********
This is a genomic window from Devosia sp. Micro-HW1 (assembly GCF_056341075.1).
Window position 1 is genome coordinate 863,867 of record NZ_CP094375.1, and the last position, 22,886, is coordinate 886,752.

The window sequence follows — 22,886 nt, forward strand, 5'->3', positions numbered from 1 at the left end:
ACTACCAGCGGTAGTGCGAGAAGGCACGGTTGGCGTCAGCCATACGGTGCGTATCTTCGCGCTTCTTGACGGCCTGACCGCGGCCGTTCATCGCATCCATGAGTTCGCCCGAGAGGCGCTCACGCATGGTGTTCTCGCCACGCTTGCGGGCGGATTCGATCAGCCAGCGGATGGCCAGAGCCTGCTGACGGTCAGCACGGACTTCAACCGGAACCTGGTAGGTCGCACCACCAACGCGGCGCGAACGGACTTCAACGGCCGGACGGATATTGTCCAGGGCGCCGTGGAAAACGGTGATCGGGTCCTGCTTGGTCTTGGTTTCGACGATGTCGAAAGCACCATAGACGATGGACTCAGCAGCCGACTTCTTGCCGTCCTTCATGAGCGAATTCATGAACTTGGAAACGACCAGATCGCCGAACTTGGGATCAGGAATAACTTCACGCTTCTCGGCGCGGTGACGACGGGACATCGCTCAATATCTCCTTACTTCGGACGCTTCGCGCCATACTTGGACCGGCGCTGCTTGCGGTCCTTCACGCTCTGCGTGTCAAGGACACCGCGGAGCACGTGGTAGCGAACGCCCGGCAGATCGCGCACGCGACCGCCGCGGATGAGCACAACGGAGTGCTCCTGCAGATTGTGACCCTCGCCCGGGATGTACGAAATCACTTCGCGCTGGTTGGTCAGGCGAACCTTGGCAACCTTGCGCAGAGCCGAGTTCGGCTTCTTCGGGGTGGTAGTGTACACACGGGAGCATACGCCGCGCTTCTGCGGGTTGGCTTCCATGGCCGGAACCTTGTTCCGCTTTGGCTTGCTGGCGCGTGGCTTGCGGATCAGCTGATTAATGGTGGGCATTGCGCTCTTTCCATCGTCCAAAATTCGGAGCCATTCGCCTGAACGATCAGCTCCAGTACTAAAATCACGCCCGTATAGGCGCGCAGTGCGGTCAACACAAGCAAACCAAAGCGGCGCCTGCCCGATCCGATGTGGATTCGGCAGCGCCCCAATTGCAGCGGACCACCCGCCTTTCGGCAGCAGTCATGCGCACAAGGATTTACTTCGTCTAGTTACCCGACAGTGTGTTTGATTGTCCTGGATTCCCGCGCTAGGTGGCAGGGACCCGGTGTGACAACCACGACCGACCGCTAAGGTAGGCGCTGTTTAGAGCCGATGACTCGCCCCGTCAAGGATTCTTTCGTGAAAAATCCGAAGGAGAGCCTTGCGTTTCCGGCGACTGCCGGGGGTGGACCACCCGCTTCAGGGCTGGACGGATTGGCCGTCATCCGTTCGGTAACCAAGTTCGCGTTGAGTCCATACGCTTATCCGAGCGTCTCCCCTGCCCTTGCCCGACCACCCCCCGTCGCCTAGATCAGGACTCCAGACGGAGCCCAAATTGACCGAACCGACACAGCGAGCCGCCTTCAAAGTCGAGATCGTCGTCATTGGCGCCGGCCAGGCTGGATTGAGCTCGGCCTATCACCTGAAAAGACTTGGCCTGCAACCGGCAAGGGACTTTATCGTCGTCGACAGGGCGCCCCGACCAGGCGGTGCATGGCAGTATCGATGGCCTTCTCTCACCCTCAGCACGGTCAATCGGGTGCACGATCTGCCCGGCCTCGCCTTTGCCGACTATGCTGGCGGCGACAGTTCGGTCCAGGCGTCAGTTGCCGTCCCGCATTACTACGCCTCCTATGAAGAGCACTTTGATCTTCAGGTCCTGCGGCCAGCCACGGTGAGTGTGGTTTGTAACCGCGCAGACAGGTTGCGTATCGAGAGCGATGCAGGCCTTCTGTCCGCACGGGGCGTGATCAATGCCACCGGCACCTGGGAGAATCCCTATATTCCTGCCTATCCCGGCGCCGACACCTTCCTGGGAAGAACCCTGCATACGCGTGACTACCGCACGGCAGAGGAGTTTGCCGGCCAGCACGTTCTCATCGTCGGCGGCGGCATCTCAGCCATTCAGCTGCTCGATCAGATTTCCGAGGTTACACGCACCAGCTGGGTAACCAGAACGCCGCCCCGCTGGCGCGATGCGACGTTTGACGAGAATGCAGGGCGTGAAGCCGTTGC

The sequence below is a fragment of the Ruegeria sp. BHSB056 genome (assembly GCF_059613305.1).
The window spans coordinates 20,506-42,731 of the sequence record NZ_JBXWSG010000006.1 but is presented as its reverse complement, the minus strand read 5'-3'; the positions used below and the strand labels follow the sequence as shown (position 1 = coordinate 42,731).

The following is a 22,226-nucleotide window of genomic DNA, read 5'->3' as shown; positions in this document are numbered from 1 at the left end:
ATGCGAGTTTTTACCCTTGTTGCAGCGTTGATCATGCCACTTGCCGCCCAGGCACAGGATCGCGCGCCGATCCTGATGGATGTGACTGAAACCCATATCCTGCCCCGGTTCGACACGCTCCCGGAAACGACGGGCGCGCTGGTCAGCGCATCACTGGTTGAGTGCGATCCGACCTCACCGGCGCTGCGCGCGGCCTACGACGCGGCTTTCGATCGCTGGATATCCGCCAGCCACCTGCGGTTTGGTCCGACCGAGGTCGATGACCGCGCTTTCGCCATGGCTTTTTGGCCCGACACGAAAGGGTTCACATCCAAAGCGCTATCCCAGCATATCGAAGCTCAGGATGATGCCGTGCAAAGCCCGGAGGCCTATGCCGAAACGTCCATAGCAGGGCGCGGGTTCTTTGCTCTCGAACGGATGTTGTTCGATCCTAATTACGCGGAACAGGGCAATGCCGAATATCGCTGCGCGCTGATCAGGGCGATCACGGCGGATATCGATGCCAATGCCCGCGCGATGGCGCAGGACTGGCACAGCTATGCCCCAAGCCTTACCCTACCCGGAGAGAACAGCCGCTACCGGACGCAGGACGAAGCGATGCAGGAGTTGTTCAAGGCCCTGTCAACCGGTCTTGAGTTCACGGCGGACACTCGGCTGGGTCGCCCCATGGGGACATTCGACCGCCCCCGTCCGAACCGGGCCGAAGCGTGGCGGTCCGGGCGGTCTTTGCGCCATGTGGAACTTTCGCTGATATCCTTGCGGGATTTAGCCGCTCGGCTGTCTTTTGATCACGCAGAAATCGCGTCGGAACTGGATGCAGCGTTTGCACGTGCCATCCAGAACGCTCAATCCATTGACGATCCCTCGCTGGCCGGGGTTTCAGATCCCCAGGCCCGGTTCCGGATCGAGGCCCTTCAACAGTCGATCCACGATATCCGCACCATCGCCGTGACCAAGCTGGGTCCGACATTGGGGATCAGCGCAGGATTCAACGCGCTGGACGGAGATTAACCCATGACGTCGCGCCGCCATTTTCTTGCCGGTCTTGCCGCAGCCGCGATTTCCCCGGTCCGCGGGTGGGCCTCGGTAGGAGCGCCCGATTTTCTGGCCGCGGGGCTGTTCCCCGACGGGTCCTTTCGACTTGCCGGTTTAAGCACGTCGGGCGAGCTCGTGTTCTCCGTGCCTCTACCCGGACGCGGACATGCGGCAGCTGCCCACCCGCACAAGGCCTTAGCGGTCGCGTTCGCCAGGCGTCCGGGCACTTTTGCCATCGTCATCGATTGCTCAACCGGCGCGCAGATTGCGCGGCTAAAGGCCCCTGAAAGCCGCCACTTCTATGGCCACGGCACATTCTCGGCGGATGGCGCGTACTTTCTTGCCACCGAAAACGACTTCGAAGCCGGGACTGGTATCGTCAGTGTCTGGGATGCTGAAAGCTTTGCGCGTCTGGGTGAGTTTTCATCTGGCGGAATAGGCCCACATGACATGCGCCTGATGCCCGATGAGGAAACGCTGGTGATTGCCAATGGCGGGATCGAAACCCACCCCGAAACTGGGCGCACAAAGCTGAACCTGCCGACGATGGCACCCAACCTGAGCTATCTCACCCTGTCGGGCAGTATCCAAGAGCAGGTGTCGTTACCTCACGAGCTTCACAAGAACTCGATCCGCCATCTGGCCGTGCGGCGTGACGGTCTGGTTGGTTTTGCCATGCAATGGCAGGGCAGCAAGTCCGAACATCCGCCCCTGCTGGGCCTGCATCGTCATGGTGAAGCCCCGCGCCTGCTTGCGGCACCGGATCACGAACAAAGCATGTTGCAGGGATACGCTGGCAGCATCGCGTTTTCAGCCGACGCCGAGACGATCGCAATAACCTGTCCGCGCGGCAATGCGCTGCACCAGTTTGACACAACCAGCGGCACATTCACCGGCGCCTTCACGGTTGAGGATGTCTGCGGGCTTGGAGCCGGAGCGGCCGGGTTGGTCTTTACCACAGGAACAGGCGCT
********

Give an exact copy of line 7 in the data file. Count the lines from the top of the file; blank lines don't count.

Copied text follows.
The following is a 22,226-nucleotide window of genomic DNA, read 5'->3' as shown; positions in this document are numbered from 1 at the left end: